Taking this extraordinary journey with the family featured in the documentary Meet the Wallers gives you a slight sense of being a voyeur peeking through a keyhole. Director Jim Stevens spent 20 years documenting the highs and lows of artist and dreamer Mark Waller and the more pragmatic Nicole Waller trying to make ends meet while they both cared for their two daughters in the Northern NSW town of Lennox Heads. We all watch as they age before our eyes, the adults’ marriage under the microscope, the girls progressing from babies to teenagers leaving the family nest.
We have all been wearied by exposure to endless reality television shows where contrivance and stunts pepper the screen. This is a rare warts-and-all reveal of a marriage of a truly authentic Australian couple. A chance meeting with Nicole led Jim Stevens to this project, little knowing his own destiny would be tied to theirs for the following two decades.
Mark Waller was a handsome Aussie surfer, a self-taught artist with a burning sense that his talent would be enough to provide for his family. The film traces the occasional triumph and the more frequent failures as he confronts the reality of trying to make ends meet as a full-time artist. Nicole is a sunny personality, but she is provoked by an endless financial plight to complain a lot. She wants her husband to get a reliable job, then shares his optimism that his art will prevail, and the dollars will follow. Hopes were particularly high when they plunged what little money they had into an exhibition in America. Stevens captures their heartbreak and despair in New York with great sensitivity when not a single painting sells, and all the cash has evaporated.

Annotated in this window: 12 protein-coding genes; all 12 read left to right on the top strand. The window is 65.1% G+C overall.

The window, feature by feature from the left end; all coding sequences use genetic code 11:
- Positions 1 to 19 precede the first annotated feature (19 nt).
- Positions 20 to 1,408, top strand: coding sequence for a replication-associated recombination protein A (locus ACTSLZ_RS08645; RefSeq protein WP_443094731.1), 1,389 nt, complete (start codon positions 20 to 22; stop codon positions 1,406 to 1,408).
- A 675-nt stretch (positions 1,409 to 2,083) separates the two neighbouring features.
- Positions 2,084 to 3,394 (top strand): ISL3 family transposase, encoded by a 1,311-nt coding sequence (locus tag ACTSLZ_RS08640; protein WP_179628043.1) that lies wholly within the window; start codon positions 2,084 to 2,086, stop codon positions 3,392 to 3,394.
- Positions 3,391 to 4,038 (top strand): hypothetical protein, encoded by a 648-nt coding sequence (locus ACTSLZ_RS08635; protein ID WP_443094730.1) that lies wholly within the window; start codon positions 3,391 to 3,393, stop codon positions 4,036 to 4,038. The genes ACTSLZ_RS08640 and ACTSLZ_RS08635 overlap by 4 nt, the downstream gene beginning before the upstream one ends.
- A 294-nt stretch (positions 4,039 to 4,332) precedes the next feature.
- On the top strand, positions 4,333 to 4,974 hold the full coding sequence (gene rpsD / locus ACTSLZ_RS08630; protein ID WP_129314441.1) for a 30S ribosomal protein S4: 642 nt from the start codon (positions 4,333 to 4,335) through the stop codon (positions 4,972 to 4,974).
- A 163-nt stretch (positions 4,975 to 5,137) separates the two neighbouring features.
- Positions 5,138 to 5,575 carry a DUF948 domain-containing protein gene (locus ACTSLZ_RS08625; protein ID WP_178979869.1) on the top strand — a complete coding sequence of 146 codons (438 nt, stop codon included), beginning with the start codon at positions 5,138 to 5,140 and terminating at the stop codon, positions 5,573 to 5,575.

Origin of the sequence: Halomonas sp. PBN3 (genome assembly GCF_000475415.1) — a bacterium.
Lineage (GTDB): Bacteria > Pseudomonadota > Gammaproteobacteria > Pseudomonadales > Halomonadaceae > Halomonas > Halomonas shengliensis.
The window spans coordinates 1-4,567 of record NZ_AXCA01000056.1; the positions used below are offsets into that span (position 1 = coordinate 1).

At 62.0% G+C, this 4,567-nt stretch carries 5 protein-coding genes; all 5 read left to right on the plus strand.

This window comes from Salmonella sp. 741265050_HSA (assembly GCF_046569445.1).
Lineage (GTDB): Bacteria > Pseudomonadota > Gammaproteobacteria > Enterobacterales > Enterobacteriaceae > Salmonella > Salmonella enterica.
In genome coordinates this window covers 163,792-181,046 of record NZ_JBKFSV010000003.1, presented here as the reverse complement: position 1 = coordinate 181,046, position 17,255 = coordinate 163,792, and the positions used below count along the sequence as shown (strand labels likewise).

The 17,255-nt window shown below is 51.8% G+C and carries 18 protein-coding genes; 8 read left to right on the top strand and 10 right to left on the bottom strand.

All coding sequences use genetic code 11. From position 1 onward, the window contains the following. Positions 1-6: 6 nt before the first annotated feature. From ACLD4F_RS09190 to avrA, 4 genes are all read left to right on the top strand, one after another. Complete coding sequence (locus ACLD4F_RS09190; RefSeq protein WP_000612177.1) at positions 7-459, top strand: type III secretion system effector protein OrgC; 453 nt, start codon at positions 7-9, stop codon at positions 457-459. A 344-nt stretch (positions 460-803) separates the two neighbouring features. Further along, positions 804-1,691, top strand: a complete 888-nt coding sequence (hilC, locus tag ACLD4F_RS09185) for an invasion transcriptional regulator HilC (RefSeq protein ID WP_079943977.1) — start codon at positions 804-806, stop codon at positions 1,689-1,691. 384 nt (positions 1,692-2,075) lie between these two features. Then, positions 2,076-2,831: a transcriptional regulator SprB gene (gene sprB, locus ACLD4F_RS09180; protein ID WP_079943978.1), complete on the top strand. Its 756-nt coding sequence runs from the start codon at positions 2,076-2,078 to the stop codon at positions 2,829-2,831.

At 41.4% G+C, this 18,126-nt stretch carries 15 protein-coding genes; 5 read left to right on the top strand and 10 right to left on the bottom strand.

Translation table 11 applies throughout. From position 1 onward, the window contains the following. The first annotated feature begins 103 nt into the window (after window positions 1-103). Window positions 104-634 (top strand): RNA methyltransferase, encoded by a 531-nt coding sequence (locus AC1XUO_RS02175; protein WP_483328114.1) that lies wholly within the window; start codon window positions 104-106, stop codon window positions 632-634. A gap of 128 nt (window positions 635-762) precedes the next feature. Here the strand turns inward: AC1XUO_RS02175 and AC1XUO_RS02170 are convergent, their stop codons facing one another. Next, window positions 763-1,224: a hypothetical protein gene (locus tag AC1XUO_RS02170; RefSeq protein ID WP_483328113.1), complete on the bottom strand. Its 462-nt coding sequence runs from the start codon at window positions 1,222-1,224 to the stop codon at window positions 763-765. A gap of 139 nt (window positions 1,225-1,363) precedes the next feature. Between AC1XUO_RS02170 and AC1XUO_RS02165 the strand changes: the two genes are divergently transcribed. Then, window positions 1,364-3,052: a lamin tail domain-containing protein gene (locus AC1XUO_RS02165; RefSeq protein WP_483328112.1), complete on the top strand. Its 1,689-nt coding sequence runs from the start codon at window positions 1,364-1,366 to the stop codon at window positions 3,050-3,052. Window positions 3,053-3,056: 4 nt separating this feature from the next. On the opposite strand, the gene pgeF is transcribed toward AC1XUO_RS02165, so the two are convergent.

As the years pass, Stevens is there to document laughter, tears, anger and Nicole’s ever-changing hairstyles. Their daughters are on and off the screen, more like bit players. It is only years on that we hear a rather painful interview with Jasmin when the parents’ union is in danger of breaking. By this stage, Mark Waller’s horizons have broadened beyond the house/studio they had built. He’s set up shop in town where he paints and teaches, employs a business manager and is gaining a reputation as an artist to collect. But a near-death brush with brain cancer brings everything to a halt.
His slow recovery sees the couple reassessing their lives, their marriage, and the way forward. As middle age brings them greater financial and professional rewards, it also delivers a sense of peace, visualised with a poignant scene of the couple floating joyously in the lake near their home. Stevens leaves viewers feeling they have not only met the Wallers, they also came to know them well and were cheering them on.
Anne Maria Nicholson is an author and the former National Arts Reporter for ABC